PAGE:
Town Council continues renewal of moped licenses to March 1
The Town Council agreed on Friday, Jan. 29 to continue discussions on the annual renewal of moped rental licenses for 2021 until March 1. A motion initially made by First Warden André Boudreau to approve the moped licenses, was defeated 3-2. Councilor Keith Stover made a new motion to continue discussions on the matter, which passed unanimously.
Five moped operators are seeking renewals for 2021: Aldo’s Mopeds, The Moped Man, Island Mopeds, Miles-Un-limited, and Ocean State Bikes. Each license would allow the rental of 34 vehicles and would expire on Dec. 31, 2021.
The council, Town Manager Maryanne Crawford, and members of the public, engaged in a lengthy conversation about renewing the licenses, during the virtual meeting.
Crawford announced that the moped operators agreed to the creation of a safety video for moped renters. She has been meeting on an occasional basis with the moped operators since the summer. On Jan. 20, Crawford had announced training on Weldon’s Way, a public road, will not occur in summer 2021.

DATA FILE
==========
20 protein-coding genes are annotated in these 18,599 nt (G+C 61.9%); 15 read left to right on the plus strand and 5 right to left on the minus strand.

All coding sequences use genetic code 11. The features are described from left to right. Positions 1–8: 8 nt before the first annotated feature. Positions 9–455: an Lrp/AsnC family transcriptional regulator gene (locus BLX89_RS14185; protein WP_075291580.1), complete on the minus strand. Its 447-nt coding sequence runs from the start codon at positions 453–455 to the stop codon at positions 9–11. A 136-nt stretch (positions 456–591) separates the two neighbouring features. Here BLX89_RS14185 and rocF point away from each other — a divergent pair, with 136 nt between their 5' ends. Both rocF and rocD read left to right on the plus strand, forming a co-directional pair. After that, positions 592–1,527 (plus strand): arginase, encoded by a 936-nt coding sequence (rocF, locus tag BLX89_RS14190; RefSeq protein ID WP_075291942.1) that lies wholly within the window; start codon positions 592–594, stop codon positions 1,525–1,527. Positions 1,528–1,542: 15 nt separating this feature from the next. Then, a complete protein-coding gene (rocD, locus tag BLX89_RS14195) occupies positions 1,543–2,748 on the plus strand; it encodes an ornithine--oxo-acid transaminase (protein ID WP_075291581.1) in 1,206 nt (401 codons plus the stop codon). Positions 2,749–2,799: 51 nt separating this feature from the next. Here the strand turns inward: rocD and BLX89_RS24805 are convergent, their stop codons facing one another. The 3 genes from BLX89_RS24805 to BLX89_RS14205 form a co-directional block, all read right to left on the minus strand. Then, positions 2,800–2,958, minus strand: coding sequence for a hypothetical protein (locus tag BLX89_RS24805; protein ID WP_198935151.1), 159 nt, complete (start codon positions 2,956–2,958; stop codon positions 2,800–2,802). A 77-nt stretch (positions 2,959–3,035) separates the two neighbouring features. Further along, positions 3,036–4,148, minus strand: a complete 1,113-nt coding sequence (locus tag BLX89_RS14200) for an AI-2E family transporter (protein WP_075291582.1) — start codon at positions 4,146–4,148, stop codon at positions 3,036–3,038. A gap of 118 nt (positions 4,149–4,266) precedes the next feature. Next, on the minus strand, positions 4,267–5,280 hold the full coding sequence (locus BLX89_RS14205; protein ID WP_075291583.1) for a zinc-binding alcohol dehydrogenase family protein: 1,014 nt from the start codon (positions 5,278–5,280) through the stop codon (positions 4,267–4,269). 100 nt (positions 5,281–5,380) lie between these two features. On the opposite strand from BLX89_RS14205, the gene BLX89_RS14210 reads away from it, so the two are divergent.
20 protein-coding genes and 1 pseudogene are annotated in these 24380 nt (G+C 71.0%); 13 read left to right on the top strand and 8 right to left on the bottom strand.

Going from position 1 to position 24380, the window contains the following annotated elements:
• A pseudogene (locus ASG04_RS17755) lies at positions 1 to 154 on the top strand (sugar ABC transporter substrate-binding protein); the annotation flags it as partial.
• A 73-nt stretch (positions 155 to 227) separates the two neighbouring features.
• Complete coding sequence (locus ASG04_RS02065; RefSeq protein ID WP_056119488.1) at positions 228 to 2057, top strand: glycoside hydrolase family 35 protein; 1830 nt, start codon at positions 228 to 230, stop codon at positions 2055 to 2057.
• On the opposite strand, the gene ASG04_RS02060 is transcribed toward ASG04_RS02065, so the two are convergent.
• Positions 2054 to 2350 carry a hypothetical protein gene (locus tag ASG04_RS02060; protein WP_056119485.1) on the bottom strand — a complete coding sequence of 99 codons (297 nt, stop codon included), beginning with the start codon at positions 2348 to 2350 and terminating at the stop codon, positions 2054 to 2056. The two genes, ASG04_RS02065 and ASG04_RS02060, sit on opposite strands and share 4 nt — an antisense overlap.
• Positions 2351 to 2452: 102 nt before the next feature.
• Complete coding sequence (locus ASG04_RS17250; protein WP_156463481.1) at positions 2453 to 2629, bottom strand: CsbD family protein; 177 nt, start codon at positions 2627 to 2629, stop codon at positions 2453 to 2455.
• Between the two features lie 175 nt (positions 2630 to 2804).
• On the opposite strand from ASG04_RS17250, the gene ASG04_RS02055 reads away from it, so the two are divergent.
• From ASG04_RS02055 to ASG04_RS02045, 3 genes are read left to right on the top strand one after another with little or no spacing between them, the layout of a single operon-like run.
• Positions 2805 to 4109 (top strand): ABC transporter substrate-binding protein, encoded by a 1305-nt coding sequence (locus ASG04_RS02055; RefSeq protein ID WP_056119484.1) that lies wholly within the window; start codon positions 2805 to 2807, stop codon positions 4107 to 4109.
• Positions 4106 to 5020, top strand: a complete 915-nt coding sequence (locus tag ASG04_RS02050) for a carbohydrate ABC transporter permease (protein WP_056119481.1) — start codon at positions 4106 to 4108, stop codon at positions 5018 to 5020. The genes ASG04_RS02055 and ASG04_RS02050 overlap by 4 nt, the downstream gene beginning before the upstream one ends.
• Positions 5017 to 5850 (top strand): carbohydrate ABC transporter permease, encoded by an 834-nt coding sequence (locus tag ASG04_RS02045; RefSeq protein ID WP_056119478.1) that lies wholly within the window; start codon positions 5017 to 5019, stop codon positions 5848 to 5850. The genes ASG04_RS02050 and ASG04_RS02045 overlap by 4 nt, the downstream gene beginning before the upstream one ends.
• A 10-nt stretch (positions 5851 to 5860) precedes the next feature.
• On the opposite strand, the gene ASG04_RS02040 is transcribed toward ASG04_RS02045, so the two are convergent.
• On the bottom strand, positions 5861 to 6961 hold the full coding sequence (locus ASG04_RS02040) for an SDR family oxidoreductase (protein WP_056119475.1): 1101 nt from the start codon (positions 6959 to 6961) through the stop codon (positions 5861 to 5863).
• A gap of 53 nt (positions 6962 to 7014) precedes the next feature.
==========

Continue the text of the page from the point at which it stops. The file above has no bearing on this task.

Selected comments from the meeting
Participants included the councilors, town manager, and Beth Noonan, an attorney representing the moped operators. Among the matters discussed was whether the current agreement between the town and the moped operators, which is up for renewal in 2022, should be rewritten.
Councilor Keith Stover: “We have ample evidence and data that demonstrates that the current rental mopeds are causing health and safety problems. We have heard directly from the people who we trust and love who take care of the health of our community – the rescue and the Medical Center. The emotional toll on the first responders was unacceptable. We have to view 2022 as a critical year for [a new] moped agreement.”